Since the establishment of the Ilosi Republic, Aeillan civilizations have relied to varying degrees on a skilled, and somewhat professionalized civil service to collect taxes, build and maintain infrastructure, and to administrate the army. How these civil services are run depends largely on the political system of the state in question. As a rule however, all but the most autocratically run monarchies rely on a semi-professionalized state bureaucracy that has at least a minimal level autonomy from the head of the state's government.   In monarchies, the leadership of the civil service can usually be found within the royal courts of the monarch. These officials are often appointed by, and serve at the leisure of the regnant monarch. The Civil Service is often hereditary in nature as well with a system of patronage in place to ensure that traditionally aristocratic elites are strongly favored for positions in the bureaucracy. This is largely a self defensive measure however, as the investiture of aristocratic elites in the civil service is used to secure the loyalty of those families and dissuade civil war.   In the more republican systems, leadership of the civil service is often composed of members of the elected assembly, or of people appointed by that assembly. Term limits are often imposed on leaders in order to prevent a consolidation of political power in any one office. Though the very nature of education does result in the favoring of wealthy, and aristocratic elites for positions in the State Bureaucray, the political realities of republics allow for at least a slightly greater level of meritocracy in appointment and promotion within them.   Regardless of how the civil service functions, Aeillan states often have similar titles for similar positions. The most important of these is the Magister Princeps, who is generally head of the whole of the non-military civil service, a Magister Princeps will often have underneath them a Archithalamipólos who is largely responsible for the treasury, tax collection, and taking censes of their state; and a Kankelários, who is responsible for infrastructure projects, and law enforcement. Beneath them is an extensive network of civil servants holding the rank of Dikastés, Páredros, and Synígoros, who themselves have petty functionaries that carry out the daily functions of state. Within military structures, the highest member, usually called the Strategos, is often a civil servant and in other more politically orientated states, commanders of high level formations the Tourmarches, and even Drouganosoi are also civil servants, in most cases however, military officers are considered, at least partially, seperate and distinct from civilian civil servants.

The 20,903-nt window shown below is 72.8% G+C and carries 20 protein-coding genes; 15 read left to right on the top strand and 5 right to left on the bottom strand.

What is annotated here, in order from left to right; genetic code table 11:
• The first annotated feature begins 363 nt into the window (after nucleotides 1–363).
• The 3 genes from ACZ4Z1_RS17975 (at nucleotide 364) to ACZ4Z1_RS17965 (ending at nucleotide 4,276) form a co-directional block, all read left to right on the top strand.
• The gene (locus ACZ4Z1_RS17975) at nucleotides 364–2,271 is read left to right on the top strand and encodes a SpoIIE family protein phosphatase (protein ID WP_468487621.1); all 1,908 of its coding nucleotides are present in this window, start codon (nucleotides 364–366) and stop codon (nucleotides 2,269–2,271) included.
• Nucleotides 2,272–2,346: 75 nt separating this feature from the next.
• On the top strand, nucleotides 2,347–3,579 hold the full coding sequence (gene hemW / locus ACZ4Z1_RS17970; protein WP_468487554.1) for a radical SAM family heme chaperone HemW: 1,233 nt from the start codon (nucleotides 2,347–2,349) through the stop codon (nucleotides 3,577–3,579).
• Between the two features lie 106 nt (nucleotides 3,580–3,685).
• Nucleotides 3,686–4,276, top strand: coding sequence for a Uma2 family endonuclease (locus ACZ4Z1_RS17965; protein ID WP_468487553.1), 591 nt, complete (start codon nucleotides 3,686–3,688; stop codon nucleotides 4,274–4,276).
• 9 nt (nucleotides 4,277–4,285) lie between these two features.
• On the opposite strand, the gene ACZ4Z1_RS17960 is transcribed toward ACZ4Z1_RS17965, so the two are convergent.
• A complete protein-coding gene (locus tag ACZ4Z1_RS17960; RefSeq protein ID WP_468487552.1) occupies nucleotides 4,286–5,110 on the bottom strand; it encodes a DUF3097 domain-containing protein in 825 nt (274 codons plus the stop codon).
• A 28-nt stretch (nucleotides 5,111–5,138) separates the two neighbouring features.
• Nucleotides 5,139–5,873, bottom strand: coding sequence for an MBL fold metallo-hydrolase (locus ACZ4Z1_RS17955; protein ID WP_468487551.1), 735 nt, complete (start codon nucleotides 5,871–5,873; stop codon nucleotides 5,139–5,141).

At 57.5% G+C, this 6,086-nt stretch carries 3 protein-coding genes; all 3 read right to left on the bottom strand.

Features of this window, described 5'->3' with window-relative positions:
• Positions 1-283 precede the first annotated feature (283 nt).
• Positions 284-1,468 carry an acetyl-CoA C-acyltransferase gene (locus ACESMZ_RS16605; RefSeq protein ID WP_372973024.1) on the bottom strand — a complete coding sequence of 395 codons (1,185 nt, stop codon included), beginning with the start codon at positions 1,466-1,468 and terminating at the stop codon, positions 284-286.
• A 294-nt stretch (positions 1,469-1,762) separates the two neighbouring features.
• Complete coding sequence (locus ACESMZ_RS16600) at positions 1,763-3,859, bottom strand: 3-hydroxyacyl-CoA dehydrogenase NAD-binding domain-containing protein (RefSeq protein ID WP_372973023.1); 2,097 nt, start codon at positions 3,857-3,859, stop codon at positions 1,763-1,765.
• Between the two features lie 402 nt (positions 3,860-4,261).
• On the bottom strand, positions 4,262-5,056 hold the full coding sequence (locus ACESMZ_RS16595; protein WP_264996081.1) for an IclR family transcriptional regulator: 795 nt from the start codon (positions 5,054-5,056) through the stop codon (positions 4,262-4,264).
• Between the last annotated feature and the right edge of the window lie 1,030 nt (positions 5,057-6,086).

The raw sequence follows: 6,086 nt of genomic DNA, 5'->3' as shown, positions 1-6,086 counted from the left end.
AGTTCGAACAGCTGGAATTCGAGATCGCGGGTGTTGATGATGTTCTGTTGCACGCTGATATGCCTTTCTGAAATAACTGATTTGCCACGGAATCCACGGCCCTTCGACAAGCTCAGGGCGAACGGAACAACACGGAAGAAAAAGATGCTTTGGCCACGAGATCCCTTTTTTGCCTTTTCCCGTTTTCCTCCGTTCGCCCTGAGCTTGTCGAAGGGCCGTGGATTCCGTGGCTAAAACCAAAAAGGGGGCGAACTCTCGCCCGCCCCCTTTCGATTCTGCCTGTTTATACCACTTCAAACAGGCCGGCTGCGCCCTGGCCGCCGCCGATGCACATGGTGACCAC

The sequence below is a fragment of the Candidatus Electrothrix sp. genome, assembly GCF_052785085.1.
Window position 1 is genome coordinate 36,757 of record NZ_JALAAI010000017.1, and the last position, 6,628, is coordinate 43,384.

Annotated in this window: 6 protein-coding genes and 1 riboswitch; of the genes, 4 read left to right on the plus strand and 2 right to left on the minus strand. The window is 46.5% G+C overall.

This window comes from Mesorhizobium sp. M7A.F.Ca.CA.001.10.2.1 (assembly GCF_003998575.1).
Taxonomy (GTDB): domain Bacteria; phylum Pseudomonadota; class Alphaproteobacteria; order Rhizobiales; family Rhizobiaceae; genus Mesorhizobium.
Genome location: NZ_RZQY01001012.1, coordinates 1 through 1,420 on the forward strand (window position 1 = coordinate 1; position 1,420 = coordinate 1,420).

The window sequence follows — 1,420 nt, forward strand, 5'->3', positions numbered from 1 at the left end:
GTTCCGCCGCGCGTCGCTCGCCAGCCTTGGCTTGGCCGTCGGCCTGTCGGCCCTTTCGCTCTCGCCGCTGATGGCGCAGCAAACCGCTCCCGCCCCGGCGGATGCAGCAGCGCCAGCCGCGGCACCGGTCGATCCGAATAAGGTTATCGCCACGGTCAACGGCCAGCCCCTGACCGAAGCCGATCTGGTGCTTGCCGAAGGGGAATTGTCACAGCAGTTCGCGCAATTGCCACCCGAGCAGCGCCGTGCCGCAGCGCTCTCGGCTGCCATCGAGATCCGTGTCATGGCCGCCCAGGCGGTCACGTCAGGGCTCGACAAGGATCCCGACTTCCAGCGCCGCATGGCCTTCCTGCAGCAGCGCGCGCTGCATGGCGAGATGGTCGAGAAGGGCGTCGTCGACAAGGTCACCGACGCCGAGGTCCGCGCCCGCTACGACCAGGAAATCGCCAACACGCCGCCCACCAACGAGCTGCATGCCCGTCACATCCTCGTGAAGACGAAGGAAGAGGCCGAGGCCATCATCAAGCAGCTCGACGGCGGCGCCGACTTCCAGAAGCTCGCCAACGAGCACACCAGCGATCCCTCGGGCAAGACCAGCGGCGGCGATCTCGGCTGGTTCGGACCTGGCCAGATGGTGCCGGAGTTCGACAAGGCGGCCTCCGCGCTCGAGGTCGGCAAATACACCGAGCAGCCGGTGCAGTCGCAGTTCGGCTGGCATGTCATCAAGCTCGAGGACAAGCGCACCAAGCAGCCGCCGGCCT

Military Matters